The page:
Well there’s a line and a half for you but this is the one Rupert Murdoch and News International hope will persuade about two and a half million people to buy the Sun – not ‘The Sun on Sunday’ it would appear – on Sunday.
That’s the number of readers supposedly up for grabs as Murdoch’s News International launches its replacement for the News of the World (which closed because of the phone hacking scandal) this Sunday. And the Seventh Day Adventist Sun (Murdoch is into religion these days though of what denomination we know not) is both radical and cheapskate.
Radical because it’s the first truly seven day national newspaper in the UK – same name, same editor (Dominic Mohan) and same staff, plus a few freelances presumably – and cheapskate because, launch ad budget aside, it won’t cost NI very much, certainly far less than a Mail on Sunday equivalent would have.
From the many and varied leaks on offer it doesn’t even seem to have many new features and writers either, so far only former Manchester United player Roy Keane as a sports columnist has been named.
But if people buy the Sun Monday to Saturday, why not on Sunday for just 50p? Cheap by Sunday newspaper standards.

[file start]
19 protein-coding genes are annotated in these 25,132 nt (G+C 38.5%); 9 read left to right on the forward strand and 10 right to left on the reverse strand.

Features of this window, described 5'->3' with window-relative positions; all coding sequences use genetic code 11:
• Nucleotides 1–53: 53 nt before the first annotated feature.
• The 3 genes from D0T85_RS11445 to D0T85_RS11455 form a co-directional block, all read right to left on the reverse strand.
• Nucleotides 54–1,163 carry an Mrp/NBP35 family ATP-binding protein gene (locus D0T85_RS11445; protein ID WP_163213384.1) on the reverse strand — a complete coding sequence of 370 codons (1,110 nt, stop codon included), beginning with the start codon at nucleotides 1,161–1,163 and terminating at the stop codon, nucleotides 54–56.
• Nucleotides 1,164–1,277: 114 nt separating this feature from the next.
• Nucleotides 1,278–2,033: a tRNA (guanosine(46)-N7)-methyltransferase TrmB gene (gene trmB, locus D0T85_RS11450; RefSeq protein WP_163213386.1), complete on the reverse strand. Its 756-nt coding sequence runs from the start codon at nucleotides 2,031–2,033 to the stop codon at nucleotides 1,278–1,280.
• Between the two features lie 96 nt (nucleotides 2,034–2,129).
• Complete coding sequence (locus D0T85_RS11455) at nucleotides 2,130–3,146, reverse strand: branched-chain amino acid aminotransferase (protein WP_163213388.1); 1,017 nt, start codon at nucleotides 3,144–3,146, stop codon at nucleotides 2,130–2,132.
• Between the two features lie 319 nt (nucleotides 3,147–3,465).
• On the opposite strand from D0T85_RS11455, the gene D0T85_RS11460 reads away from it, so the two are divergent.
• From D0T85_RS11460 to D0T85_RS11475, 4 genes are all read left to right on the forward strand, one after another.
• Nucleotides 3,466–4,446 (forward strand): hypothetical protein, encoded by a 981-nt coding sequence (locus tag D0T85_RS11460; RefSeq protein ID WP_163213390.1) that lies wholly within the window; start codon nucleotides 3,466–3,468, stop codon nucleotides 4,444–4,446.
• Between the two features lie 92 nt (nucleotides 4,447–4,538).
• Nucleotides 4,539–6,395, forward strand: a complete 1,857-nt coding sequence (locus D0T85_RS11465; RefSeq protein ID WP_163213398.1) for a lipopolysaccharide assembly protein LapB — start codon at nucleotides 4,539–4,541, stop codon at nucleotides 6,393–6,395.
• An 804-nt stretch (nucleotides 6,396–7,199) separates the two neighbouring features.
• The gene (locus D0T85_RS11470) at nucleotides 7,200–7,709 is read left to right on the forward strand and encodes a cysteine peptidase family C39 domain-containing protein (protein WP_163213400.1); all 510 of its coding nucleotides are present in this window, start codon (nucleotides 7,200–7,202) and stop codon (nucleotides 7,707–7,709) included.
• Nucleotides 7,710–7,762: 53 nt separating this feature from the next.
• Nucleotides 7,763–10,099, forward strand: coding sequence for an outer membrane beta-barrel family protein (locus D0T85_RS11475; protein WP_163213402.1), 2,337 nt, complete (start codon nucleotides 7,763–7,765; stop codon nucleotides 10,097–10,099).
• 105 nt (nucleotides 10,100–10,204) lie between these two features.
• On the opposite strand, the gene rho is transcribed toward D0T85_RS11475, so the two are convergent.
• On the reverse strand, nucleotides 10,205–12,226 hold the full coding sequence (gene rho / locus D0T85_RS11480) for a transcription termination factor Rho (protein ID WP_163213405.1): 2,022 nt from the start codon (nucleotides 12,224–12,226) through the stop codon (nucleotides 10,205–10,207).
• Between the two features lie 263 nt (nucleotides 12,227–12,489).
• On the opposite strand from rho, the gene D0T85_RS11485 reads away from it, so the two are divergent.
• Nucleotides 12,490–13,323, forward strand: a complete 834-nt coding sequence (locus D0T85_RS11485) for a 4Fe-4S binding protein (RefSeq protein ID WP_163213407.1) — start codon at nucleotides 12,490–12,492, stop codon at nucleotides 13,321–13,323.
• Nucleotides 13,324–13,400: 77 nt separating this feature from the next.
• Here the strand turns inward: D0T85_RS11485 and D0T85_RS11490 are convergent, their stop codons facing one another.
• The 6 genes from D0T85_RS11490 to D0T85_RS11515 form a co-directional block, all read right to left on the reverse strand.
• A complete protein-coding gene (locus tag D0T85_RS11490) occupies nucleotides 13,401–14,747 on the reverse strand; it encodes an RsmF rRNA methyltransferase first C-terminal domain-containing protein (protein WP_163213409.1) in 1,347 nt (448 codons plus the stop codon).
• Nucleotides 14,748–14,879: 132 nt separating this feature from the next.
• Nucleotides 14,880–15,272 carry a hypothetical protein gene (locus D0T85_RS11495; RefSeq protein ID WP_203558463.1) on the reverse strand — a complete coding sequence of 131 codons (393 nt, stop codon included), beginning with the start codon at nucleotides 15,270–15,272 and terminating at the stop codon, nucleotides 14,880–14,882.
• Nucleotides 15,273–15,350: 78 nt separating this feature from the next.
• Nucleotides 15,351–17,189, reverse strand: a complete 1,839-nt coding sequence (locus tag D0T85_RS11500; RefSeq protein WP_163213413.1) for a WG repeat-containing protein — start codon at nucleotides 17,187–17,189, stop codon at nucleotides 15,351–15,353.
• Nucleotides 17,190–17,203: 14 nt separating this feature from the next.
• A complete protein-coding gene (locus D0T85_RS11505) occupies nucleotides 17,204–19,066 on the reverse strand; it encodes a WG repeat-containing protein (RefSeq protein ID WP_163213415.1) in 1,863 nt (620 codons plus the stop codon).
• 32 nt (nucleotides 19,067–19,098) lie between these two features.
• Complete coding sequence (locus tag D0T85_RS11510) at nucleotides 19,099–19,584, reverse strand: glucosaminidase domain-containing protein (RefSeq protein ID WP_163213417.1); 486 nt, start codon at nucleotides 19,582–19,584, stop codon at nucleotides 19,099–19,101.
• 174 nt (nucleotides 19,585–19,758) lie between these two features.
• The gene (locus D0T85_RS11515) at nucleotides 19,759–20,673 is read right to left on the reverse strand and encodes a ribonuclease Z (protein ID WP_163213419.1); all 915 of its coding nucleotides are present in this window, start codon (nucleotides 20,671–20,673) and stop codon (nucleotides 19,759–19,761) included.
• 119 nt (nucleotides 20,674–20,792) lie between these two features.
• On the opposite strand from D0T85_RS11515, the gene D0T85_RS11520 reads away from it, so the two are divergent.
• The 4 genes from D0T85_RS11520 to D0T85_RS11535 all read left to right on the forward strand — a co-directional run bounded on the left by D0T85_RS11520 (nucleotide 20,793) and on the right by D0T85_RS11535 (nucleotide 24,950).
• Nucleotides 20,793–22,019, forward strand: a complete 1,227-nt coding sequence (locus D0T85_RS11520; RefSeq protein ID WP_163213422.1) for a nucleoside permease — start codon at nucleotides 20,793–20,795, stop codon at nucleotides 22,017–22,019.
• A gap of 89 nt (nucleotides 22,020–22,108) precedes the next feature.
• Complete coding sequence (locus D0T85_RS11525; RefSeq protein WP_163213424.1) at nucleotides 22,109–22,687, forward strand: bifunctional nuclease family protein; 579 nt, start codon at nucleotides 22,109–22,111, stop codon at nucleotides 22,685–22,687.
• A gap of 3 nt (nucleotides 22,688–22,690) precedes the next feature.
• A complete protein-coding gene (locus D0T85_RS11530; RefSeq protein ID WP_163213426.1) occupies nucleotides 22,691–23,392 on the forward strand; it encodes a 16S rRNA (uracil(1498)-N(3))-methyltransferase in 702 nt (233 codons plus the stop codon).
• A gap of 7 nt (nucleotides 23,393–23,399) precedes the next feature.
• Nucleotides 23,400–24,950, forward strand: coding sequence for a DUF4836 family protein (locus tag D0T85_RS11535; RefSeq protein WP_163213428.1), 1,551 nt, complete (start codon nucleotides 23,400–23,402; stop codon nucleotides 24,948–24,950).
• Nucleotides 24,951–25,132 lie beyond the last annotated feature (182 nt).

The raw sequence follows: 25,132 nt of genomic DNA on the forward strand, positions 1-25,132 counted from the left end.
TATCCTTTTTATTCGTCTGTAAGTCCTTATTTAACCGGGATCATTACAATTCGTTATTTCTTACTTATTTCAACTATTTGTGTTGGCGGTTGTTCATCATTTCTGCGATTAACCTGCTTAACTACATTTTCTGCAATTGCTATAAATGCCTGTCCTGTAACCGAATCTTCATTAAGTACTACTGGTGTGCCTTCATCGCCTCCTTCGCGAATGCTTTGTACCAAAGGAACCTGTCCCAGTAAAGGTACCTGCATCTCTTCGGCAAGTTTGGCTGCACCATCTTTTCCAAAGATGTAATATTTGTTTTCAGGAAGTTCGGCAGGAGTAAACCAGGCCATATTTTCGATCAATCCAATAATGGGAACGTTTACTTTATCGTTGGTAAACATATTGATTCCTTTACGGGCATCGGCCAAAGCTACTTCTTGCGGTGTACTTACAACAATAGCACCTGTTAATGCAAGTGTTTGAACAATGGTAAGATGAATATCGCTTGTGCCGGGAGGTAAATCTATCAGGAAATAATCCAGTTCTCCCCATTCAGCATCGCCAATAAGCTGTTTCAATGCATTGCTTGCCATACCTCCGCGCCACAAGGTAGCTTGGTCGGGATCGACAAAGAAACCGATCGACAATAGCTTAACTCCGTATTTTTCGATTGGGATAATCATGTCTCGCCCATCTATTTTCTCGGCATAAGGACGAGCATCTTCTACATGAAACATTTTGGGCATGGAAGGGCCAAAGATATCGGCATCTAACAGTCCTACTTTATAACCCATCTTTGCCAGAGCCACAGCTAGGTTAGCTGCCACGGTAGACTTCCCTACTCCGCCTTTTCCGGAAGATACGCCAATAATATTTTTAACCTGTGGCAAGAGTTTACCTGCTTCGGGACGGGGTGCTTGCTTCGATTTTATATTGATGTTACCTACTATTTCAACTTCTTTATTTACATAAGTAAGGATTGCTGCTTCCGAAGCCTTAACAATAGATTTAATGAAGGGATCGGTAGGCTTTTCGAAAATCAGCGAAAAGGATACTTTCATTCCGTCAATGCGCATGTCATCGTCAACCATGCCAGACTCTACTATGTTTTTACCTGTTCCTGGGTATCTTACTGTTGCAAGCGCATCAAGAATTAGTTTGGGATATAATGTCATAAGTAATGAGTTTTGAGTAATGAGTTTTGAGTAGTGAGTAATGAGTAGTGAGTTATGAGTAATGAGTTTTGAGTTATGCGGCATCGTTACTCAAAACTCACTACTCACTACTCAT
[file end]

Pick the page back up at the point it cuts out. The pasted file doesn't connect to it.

Murdoch is overseeing the launch himself, assisted by Sir Martin Sorrell’s WPP no doubt. One of whose employee’s doubtless produced ‘In Britain the Sun comes out every day,’ although you never know with newspaper campaigns, the journalists often think they can do it better (and sometimes do). Maybe the old tyrant, who we used to fondly call the Dirty Digger, created this poster himself.
Note to subs: ‘until’ would have been better and if it doesn’t fit, write something else.
It will be interesting to see how many GroupM clients appear in the first issue. GroupM oversees the activities of WPP media agencies MediaCom, Mindshare and MEC, said to account for a third of all press spending in the UK. Some GroupM clients might prefer not to be associated with a paper from the same stable as the News of the World and one which has recently seen some its middle-ranking journalists arrested for allegedly paying police officers.